By Julia Luscher Thompson
When 23-year-old confidential informant Rachel Hoffman was murdered in a botched drug sting, her story begged to be told, especially to young readers. But young people aren’t reading the daily Tallahassee Democrat as often as they once did, so we had to find a way to bring the story to them.
Enter Facebook and Twitter.
Social networks popular with the crowd we were trying to reach seemed to be a logical place to start. Several months after we expanded our coverage to these sites, the results have been promising, and we’re looking for additional ways to employ social networking techniques to tell Hoffman’s and others’ stories.
Hoffman was facing charges of possession of marijuana when she agreed to work as a confidential informant with Tallahassee police in May. Other charges were pending. During the sting, her hidden wire failed as she was attempting to buy Ecstasy, cocaine and a gun from two men. Police lost track of her, and she was shot repeatedly.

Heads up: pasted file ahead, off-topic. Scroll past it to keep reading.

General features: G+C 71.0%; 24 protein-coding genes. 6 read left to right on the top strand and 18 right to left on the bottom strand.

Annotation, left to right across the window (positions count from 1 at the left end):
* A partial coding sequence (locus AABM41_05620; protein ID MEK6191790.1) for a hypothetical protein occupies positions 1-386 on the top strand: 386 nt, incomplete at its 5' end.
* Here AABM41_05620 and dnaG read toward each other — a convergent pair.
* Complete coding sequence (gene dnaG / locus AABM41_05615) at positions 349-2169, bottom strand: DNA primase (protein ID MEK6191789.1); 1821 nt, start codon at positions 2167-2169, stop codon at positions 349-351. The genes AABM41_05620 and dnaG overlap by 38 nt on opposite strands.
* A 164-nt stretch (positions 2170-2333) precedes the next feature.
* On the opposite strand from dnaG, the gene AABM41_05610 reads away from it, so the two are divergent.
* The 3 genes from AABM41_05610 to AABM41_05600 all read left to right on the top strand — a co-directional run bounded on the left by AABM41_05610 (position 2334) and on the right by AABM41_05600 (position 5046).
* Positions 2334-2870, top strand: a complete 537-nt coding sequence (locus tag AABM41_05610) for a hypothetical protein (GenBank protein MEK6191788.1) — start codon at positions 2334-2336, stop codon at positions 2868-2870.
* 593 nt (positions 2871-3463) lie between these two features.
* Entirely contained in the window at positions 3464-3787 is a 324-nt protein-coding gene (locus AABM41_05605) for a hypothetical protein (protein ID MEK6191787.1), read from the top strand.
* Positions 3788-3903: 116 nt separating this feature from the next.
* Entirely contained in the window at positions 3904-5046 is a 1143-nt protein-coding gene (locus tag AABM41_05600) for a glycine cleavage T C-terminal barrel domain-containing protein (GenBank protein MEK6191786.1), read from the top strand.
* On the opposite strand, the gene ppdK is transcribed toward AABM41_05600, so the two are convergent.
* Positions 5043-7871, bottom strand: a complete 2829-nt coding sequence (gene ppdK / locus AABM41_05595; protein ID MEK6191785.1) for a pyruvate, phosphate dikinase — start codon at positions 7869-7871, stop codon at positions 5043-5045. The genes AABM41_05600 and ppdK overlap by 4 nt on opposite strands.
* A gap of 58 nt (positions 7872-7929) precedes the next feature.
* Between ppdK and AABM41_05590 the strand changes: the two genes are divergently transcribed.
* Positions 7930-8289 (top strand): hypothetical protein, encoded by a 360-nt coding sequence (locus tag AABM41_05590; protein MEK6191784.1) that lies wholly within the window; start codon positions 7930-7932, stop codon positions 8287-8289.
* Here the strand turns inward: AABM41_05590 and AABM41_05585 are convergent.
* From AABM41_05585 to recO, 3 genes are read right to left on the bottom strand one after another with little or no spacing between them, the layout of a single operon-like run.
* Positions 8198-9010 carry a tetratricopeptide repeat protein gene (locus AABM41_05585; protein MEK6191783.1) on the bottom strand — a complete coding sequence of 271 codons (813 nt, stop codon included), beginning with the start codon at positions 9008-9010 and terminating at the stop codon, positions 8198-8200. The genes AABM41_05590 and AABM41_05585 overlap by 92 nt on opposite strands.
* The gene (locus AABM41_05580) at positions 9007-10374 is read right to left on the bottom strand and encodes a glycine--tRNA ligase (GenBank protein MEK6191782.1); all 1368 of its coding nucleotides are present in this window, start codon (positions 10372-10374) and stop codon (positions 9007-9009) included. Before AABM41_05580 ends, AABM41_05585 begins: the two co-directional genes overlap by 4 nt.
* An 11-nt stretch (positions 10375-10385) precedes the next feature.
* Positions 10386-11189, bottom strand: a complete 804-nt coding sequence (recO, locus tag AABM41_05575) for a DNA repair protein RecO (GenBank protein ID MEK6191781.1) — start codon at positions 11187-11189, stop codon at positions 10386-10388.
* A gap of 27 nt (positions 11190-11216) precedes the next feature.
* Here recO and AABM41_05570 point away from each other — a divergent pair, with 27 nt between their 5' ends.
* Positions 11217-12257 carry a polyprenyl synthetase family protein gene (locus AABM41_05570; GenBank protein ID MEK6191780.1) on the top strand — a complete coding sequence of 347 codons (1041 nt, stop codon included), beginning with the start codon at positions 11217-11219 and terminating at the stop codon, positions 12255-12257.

Police initially blamed Hoffman’s death on her allegedly violating protocol but they refused to release details because it was part of an ongoing investigation.
The debate about the use of confidential informants raged in Tallahassee and police culpability was questioned. After a judge sealed pretrial evidence, we had to look for ways to report the story and keep our coverage alive.
We reported stories about Hoffman’s background, procedures that different agencies use with confidential informants, the national debate about using informants and went wrong the night of her death.
"Immediately we saw so much interest online and in the story chats," said lead reporter Jennifer Portman. "Her friends were checking in with our Web site all the time. The morning she went missing, the first place her boyfriend checked was Tallahassee.com."
Hoffman’s boyfriend and one of her best friends, speaking to Portman on the condition of anonymity, helped provide a turning point in the coverage. The two told Portman many details of Hoffman’s last night—details our reporters could not get from police.